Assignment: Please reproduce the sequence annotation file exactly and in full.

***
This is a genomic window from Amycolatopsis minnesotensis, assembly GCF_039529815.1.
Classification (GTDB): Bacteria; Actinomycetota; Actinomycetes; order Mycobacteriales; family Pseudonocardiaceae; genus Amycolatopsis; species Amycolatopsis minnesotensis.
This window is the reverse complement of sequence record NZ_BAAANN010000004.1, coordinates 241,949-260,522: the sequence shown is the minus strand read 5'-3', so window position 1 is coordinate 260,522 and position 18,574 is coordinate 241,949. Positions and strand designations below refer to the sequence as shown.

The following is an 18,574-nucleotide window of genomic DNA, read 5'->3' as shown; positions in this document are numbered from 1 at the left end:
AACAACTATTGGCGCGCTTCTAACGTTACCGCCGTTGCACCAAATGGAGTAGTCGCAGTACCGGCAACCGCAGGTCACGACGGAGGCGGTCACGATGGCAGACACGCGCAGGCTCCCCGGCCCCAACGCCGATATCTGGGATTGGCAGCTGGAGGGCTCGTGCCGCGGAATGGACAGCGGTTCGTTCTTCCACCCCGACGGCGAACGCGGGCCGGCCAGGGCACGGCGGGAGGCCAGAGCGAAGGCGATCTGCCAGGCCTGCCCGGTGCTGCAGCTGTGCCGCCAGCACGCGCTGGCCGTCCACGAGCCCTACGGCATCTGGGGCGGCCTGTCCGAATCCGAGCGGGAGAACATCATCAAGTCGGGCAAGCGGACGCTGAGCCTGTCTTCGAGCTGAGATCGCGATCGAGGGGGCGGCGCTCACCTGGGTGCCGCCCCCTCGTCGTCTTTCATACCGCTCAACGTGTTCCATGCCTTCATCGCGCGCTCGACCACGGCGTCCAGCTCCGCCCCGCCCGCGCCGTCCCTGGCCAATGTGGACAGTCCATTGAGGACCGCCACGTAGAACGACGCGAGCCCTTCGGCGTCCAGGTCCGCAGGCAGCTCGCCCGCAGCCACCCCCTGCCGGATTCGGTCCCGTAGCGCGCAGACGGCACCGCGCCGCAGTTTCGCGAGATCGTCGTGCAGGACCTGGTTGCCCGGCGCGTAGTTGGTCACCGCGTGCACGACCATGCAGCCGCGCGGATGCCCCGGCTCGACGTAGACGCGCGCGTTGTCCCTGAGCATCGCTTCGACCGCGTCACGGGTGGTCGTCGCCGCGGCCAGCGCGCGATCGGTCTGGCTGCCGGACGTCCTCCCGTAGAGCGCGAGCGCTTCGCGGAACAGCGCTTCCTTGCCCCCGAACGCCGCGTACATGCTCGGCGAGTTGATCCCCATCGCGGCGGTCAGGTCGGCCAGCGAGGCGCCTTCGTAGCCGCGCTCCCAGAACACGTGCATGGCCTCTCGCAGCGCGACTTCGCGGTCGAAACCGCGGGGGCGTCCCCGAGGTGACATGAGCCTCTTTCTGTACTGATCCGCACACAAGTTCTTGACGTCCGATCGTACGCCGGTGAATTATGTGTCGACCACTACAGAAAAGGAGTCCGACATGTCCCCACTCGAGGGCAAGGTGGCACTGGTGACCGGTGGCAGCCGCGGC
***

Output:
This is a genomic window from Amycolatopsis minnesotensis, assembly GCF_039529815.1.
Classification (GTDB): Bacteria; Actinomycetota; Actinomycetes; order Mycobacteriales; family Pseudonocardiaceae; genus Amycolatopsis; species Amycolatopsis minnesotensis.
This window is the reverse complement of sequence record NZ_BAAANN010000004.1, coordinates 241,949-260,522: the sequence shown is the minus strand read 5'-3', so window position 1 is coordinate 260,522 and position 18,574 is coordinate 241,949. Positions and strand designations below refer to the sequence as shown.

The following is an 18,574-nucleotide window of genomic DNA, read 5'->3' as shown; positions in this document are numbered from 1 at the left end:
AACAACTATTGGCGCGCTTCTAACGTTACCGCCGTTGCACCAAATGGAGTAGTCGCAGTACCGGCAACCGCAGGTCACGACGGAGGCGGTCACGATGGCAGACACGCGCAGGCTCCCCGGCCCCAACGCCGATATCTGGGATTGGCAGCTGGAGGGCTCGTGCCGCGGAATGGACAGCGGTTCGTTCTTCCACCCCGACGGCGAACGCGGGCCGGCCAGGGCACGGCGGGAGGCCAGAGCGAAGGCGATCTGCCAGGCCTGCCCGGTGCTGCAGCTGTGCCGCCAGCACGCGCTGGCCGTCCACGAGCCCTACGGCATCTGGGGCGGCCTGTCCGAATCCGAGCGGGAGAACATCATCAAGTCGGGCAAGCGGACGCTGAGCCTGTCTTCGAGCTGAGATCGCGATCGAGGGGGCGGCGCTCACCTGGGTGCCGCCCCCTCGTCGTCTTTCATACCGCTCAACGTGTTCCATGCCTTCATCGCGCGCTCGACCACGGCGTCCAGCTCCGCCCCGCCCGCGCCGTCCCTGGCCAATGTGGACAGTCCATTGAGGACCGCCACGTAGAACGACGCGAGCCCTTCGGCGTCCAGGTCCGCAGGCAGCTCGCCCGCAGCCACCCCCTGCCGGATTCGGTCCCGTAGCGCGCAGACGGCACCGCGCCGCAGTTTCGCGAGATCGTCGTGCAGGACCTGGTTGCCCGGCGCGTAGTTGGTCACCGCGTGCACGACCATGCAGCCGCGCGGATGCCCCGGCTCGACGTAGACGCGCGCGTTGTCCCTGAGCATCGCTTCGACCGCGTCACGGGTGGTCGTCGCCGCGGCCAGCGCGCGATCGGTCTGGCTGCCGGACGTCCTCCCGTAGAGCGCGAGCGCTTCGCGGAACAGCGCTTCCTTGCCCCCGAACGCCGCGTACATGCTCGGCGAGTTGATCCCCATCGCGGCGGTCAGGTCGGCCAGCGAGGCGCCTTCGTAGCCGCGCTCCCAGAACACGTGCATGGCCTCTCGCAGCGCGACTTCGCGGTCGAAACCGCGGGGGCGTCCCCGAGGTGACATGAGCCTCTTTCTGTACTGATCCGCACACAAGTTCTTGACGTCCGATCGTACGCCGGTGAATTATGTGTCGACCACTACAGAAAAGGAGTCCGACATGTCCCCACTCGAGGGCAAGGTGGCACTGGTGACCGGTGGCAGCCGCGGC